Who cares that it only holds 8 rounds or goes, 'klankity-klank' when it shoots dry and flips an en bloc clip. There's an art to loading those clips, anyway! (Ever hear of, 'Garand thumb' - Ouch!) Even today few combatants would live long enough to run up on a squad armed with these excellent rifles; and if an attacker did he'd, probably, be immediately skewered, or his skull would be bashed in. (Try that with an M-4!) :p
     
  6. bkt

    bkt New Member

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    It's a shame you're limiting it to WWII or I'd have answered "stirrups".



    The Mauser 98K wasn't anything to sneeze at, nor was the Garand.

    The German Tiger II was a pretty good tank for its time.

    The American P-47 Thunderbolt was a pretty amazing aircraft.



    What was the single best? That will boil down to an opinion, and as we all know, everyone's got one....
     
  7. G21.45

    G21.45 New Member

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    :confused: Huh! Why is it always a moderator? :p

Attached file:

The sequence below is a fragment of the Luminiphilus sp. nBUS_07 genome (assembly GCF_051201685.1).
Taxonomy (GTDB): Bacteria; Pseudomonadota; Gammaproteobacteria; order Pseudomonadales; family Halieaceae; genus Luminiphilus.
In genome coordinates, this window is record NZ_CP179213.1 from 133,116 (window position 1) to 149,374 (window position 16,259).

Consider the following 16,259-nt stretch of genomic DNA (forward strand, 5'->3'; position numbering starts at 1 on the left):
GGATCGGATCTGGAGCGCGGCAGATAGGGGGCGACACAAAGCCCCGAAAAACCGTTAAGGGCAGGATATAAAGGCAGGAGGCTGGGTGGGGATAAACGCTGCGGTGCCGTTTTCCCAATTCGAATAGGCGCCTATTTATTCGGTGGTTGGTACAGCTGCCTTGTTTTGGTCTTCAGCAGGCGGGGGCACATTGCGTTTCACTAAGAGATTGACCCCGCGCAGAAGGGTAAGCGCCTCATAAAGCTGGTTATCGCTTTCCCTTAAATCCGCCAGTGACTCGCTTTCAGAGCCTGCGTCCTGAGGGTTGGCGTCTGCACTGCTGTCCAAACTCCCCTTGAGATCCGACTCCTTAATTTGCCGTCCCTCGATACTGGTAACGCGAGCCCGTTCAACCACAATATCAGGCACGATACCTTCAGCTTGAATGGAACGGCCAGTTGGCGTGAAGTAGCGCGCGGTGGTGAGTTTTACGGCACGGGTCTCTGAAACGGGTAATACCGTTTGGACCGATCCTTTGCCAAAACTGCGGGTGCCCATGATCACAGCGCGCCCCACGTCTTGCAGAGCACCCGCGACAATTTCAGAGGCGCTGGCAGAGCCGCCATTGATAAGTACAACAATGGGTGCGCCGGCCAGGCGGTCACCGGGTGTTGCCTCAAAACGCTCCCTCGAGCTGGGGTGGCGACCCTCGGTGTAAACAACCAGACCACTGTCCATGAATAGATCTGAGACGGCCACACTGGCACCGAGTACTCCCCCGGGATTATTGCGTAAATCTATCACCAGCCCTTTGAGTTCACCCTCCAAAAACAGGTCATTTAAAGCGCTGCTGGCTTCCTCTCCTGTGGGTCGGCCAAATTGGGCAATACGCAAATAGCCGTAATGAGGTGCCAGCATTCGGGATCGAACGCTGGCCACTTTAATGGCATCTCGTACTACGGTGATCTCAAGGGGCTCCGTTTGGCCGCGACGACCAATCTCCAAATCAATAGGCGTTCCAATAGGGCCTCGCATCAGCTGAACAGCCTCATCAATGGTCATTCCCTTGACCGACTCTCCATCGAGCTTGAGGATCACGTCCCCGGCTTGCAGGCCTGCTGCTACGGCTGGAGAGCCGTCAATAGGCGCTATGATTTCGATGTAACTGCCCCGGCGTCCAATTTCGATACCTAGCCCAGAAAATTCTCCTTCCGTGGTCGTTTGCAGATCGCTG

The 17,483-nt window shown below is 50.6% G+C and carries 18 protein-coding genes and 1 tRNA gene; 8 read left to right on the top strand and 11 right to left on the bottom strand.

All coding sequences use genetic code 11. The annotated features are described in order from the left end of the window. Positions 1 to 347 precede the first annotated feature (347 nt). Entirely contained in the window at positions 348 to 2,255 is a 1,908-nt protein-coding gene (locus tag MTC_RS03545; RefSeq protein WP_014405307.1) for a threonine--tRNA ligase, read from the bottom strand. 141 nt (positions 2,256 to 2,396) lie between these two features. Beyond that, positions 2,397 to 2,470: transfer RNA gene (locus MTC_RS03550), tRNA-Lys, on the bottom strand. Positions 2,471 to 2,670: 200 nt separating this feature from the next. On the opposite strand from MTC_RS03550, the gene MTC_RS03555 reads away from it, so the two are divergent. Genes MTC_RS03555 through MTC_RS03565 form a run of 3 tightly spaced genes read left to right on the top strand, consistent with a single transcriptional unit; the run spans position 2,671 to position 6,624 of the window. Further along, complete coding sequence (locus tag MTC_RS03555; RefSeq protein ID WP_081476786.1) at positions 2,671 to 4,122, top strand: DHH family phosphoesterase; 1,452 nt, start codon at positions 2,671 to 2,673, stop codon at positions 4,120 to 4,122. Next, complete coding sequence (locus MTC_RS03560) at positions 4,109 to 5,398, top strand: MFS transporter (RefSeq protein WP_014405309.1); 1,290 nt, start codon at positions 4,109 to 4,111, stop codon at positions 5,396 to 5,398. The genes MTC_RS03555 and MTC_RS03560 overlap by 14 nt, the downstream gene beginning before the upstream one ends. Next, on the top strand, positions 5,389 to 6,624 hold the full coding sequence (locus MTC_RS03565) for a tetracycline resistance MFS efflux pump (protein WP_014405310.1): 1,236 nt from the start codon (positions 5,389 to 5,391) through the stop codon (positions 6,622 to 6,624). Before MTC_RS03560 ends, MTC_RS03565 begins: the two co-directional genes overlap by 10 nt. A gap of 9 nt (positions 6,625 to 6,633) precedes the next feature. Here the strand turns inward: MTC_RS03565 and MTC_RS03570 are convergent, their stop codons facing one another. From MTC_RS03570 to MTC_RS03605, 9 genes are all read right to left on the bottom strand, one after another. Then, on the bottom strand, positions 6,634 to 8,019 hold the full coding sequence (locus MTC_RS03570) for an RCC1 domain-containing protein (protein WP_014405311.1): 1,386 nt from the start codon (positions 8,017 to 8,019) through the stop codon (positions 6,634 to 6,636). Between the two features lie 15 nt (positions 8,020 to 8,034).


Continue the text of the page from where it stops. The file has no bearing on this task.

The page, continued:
Stirrups! What, the heck, are you drinking? (The Mongols and the Huns didn't use them; and, look at the havoc they caused!)

    Fortunately, Hitler's stubborn refusal to adopt any general infantry rifle other than the Mauser 98K severely limited the effectiveness and lethality of all German infantry until nearly the end of the Second World War when the MP43/44 Sturmgewehr (assault rifle) began to appear in significant numbers on the Eastern Front.

    This is old information: Many World War II analysts credit the Allied Forces' use of bomb and artillery shells fitted with VT and proximity fuses as THE number one most dangerous and effective weapon of the war.

    Proximity fuses are credited with saving the American Navy from suffering a severe loss of ships to Kamikaze attacks in the Pacific Theater; it has been recognized that if Germany had these fuses, then, the massive Allied bombing campaigns probably would have failed; and, as great as the German M88 artillery cannon was, Allied artillery fitted with VT and proximity fuses had the advantage of being considerably more lethal.